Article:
He noted that returning vulnerable people to an area where allowable exposure rates have been raised from 1 to 20 mSv/yr (a dose far too high for civlians and a change made only because it is impossible to clean up the aftermath of Fukushima back down to 1 mSv/yr), was filled with "with potentially grave impacts on the rights of young children returning to or born in contaminated areas.” Read the full story on Beyond Nuclear International.


As COP 24 climate talks begin, a reminder of why nuclear doesn't belong

"How many times have you heard people say ‘I would much rather not have nuclear power but we need it to combat climate change’?" asks British activist, Linda Walker.

She writes: "This claim has been made so many times by the nuclear industry and its supporters that many people now just accept it as the lesser of two evils.

"But the development of new nuclear power plants is actually no part of the solution to tackling climate change, and is in fact a big part of the problem.

"Nuclear power is not carbon-free; is prohibitively expensive; all projects overrun wildly on both time and budget; is a source of harmful waste which no one yet knows what to do with; provides a terrorist target; produces routine emissions which are harmful to health; power plants are vulnerable to the flooding which will come as sea levels rise, and have to close down in times of drought; Chernobyl and Fukushima have shown the widespread and long-term health and environmental impact of accidents; and even nuclear advocates have recently admitted the close links to nuclear weapons."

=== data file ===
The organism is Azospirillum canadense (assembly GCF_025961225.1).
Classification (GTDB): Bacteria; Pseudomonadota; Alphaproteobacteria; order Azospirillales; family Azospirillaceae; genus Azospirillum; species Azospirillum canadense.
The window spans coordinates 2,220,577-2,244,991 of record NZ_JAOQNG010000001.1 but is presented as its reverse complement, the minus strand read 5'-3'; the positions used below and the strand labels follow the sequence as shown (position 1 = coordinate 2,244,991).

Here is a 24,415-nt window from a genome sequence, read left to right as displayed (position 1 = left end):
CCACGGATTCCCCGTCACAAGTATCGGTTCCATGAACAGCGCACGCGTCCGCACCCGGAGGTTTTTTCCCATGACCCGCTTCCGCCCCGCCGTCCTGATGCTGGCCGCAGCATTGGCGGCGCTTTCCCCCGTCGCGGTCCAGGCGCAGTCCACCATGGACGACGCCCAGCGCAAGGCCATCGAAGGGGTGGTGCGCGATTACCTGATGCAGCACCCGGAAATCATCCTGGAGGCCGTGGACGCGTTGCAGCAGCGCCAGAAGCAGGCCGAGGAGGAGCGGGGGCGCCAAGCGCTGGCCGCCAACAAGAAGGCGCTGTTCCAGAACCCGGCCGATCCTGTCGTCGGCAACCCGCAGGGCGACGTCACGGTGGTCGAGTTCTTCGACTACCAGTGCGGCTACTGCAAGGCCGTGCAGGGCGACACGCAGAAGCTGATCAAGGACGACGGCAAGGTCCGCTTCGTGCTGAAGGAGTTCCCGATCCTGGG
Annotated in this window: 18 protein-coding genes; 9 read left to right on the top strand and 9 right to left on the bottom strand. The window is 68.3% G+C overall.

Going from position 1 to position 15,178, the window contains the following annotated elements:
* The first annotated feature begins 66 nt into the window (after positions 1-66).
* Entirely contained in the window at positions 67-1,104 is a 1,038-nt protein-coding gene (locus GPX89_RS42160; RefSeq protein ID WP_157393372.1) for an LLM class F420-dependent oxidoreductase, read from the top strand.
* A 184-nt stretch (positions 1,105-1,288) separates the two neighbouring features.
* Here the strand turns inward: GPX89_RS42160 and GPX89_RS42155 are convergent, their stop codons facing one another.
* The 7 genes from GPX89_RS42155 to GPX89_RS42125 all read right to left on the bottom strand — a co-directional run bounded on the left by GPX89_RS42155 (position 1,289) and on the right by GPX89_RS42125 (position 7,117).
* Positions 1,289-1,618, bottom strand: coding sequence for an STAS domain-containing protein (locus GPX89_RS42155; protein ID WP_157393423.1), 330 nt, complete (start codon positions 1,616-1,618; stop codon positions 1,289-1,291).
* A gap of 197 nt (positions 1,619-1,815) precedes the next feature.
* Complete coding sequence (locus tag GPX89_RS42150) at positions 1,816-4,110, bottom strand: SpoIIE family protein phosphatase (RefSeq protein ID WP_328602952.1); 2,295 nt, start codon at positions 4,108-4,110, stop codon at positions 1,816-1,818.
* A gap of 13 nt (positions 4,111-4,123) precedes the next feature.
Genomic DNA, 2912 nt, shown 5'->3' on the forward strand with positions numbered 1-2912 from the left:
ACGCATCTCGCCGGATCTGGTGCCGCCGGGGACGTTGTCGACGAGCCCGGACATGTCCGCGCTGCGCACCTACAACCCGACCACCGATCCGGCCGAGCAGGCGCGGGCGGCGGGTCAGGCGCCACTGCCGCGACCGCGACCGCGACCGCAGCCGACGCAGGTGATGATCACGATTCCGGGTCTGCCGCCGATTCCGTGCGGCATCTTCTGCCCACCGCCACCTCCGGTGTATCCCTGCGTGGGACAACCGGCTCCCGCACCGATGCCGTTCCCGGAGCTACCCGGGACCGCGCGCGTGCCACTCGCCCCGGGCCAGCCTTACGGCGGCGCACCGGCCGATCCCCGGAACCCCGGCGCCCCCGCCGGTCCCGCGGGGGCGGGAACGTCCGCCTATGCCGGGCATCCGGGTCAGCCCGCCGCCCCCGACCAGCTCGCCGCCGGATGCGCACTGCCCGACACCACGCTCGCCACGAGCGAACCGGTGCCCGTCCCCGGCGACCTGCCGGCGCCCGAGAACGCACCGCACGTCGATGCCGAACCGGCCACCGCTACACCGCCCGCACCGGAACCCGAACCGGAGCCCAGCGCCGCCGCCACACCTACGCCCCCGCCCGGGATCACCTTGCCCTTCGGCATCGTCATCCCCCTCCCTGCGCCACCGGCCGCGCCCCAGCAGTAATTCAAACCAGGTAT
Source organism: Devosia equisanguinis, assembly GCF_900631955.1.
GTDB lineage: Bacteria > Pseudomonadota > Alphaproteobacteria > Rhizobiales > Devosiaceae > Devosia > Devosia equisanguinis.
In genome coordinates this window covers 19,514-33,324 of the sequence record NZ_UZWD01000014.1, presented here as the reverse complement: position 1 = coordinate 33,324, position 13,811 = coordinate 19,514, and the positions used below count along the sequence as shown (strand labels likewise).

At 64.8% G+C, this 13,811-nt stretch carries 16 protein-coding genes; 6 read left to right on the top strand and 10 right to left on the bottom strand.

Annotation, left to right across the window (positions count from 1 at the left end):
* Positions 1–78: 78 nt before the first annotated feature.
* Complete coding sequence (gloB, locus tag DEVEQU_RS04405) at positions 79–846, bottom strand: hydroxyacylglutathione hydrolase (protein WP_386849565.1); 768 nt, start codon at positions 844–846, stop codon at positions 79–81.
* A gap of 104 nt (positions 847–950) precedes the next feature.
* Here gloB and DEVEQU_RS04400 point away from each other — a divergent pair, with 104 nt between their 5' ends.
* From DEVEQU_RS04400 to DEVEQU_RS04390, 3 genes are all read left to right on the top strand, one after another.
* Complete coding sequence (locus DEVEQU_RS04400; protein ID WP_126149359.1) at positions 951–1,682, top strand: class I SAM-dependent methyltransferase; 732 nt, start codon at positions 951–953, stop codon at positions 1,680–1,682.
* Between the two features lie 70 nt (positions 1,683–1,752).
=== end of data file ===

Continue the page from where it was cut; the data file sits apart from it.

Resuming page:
Read her point by point list of reasons nuclear power must be rejected as a climate solution, new this week on Beyond Nuclear International. More


Beyond Nuclear opposing Second License Renewal for Peach Bottom reactors in Pennsylvania

Beyond Nuclear is requesting that the U.S. Nuclear Regulatory Commission (NRC) convene a public hearing and legal intervention into Exelon Generation’s application to extend the operations of its two-unit Peach Bottom nuclear power station in Delta, PA by another 20 years.  Peach Bottom Units 2 & 3 are already operating in their first 20-year license extension to the original 40-year license that expired in 2013 and 2014, respectively. Exelon is now seeking to extend Peach Bottom’s operating license from 2033 to 2053 for Unit 2 and 2034 to 2054 for Unit 3.

Beyond Nuclear contends that Exelon’s extension application fails to comply with NRC regulations requiring Exelon to sufficiently demonstrate how it will manage increasing wear and tear caused by the combination of extreme heat, pressure, radiation and vibration on Peach Bottom safety systems throughout the requested 60- to 80-year extended period of operation. With the nuclear industry trending towards increasing reactor closures due to economical, technological and political challenges, Exelon does not detail how its age management program will collect sufficient operating experience either from the Peach Bottom units and the shrinking fleet nor provide alternative means (i.e., laboratory studies of materials samples harvested from decommissioning units) to gather the data needed to manage  age-related degradation such as embrittlement, corrosion, cracking and fatigue projected into the license renewal period beginning in 2034 and 2035.

Beyond Nuclear has retained the Washington, DC law firm of Harmon, Curran, Spielberg and Eisenberg, LLP and David Lochbaum, a widely recognized independent nuclear engineer, reactor safety consultant and expert witness.